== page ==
Many of Hegel’s characteristic ideas came from the Enlightenment. We ought therefore to find much instruction from his own critique of that movement. Would such a critique of his be self-defeating? Only in the most superficial sense. Rather, it would be entirely consistent with his notion of self-consciousness : namely, that the self becomes what it is in self-awareness. Hegel’s fulfillment of his indebtedness to the Enlightenment would thus necessarily entail his thoroughgoing and self-conscious critique of it.
To speak of emergence in nature is to test a metaphor. Its content may vary, but the challenge is unchanging: to demonstrate something like a spiritual intent in nature, and a relation of nature to spirit. We could flesh out this metaphor by speaking of “Life” as uniting the two: inanimate nature evolving toward a vitality that is fulfilled in spirit. We might use an even grander concept for this unifying purpose: nature and spirit as two aspects of “God.” Or (...) we might see nature and spirit as metaphors for one another, and unite them in that way: “nature as spirit made visible, spirit as invisible nature.”. (shrink)
JEAN-PAUL SARTRE and Maurice Merleau-Ponty share the composite position of acknowledging the influence of Husserl on their work and of claiming to fulfill Husserl’s intentions, yet of criticizing Husserl for having failed to live up to his own intentions. This is the outer form of their explicit criticism of Husserl. Their work itself constitutes an implicit criticism of Husserl, while it gives us some indication of the direction that Husserl’s continued researches might have taken.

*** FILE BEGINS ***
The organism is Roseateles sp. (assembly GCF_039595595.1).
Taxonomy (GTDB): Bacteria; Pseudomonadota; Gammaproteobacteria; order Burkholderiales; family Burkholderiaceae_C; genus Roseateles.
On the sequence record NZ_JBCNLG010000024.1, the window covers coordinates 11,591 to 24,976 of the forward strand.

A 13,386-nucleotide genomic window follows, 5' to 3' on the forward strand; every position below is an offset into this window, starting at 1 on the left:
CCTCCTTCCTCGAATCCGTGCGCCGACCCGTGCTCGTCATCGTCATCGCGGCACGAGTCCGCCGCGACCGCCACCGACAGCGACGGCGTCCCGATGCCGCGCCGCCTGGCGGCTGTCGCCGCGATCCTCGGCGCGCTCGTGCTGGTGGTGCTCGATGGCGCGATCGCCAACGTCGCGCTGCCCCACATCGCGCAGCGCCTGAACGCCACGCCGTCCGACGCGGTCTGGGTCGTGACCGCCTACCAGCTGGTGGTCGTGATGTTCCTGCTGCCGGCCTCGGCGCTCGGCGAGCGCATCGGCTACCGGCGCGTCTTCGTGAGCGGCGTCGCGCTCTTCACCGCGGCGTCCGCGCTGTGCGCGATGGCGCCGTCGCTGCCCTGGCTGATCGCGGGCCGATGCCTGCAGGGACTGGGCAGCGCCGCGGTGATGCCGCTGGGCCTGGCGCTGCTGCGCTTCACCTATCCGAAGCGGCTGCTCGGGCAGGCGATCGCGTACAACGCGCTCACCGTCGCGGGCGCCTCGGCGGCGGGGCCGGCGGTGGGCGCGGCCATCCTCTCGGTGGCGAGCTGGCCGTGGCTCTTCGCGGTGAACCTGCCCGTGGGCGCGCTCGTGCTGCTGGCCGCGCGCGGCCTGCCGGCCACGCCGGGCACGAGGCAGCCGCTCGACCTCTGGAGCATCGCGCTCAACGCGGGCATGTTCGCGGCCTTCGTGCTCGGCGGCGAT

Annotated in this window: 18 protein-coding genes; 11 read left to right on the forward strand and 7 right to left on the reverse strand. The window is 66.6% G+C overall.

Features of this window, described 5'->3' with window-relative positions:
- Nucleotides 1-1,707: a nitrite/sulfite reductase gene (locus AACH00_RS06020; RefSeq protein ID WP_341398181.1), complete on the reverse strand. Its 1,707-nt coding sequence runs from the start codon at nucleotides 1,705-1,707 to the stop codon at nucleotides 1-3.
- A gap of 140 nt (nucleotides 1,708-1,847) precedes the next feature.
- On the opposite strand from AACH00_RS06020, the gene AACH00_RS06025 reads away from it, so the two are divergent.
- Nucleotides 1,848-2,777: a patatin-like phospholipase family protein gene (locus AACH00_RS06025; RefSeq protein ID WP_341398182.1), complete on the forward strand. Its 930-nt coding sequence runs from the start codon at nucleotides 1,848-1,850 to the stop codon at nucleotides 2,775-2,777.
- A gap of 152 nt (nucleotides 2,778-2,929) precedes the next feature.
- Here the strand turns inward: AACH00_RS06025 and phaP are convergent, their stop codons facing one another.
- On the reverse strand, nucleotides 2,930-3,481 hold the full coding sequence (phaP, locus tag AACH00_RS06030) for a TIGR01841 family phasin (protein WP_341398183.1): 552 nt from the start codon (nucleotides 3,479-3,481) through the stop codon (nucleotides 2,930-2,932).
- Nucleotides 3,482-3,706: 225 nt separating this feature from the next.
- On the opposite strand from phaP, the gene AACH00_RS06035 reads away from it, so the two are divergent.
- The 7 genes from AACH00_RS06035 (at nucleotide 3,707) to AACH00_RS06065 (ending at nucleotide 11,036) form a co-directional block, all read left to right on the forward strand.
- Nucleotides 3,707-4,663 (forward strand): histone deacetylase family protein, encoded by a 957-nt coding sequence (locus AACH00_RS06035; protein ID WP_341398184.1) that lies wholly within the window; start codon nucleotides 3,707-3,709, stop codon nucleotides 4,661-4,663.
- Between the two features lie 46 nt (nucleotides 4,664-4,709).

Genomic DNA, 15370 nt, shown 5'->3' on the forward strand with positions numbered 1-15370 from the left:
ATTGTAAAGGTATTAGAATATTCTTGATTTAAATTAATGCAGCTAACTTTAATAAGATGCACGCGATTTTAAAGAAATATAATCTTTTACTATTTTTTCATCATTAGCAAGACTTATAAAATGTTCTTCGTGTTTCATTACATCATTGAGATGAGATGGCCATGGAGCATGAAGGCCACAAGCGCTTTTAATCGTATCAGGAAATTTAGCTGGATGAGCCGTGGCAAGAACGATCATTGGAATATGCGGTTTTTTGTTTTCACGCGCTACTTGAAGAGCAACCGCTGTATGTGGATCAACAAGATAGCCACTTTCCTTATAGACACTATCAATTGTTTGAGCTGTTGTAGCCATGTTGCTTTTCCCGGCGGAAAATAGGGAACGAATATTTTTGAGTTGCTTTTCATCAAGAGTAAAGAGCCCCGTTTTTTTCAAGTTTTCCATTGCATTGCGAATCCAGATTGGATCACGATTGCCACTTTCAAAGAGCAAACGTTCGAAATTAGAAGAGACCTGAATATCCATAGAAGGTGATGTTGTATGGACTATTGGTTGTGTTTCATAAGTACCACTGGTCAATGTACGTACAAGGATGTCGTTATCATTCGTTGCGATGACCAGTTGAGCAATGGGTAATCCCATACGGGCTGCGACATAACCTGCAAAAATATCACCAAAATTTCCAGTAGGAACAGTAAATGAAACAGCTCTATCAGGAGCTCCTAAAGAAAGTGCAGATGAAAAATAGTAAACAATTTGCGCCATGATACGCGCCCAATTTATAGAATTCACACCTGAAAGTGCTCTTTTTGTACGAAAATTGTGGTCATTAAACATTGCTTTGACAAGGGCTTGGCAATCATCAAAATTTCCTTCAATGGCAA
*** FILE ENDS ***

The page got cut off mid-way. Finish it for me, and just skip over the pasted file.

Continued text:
FRANZ BRENTANO has often been considered guilty of the‘psychologism’ which Edmund Husserl, his pupil, attacked. The charge is justified in only a limited sense: Brentano is dealing not with intentional acts but rather with intentional objects. His concern is directed, among other things, to certain logical and ontological problems such as those raised by a Meinong, even if Brentano makes use of psychological insight in order to shed light on them.
Ever since what may be called Descartes’ ‘epistemological turn’ in the treatment of philosophic questions, philosophers who have concerned themselves with the problem of truth have had, as well, the added concern of avoiding the tendency whereby epistemology is reduced to ‘mere psychology’, or else they have themselves fallen prey to that tendency. Brentano thought he had avoided this danger in his major work, Psychologie vom empirischen Standpunkt. The title itself suggests that he may not have been altogether successful in (...) skirting some psycho-logistic entanglement. (shrink)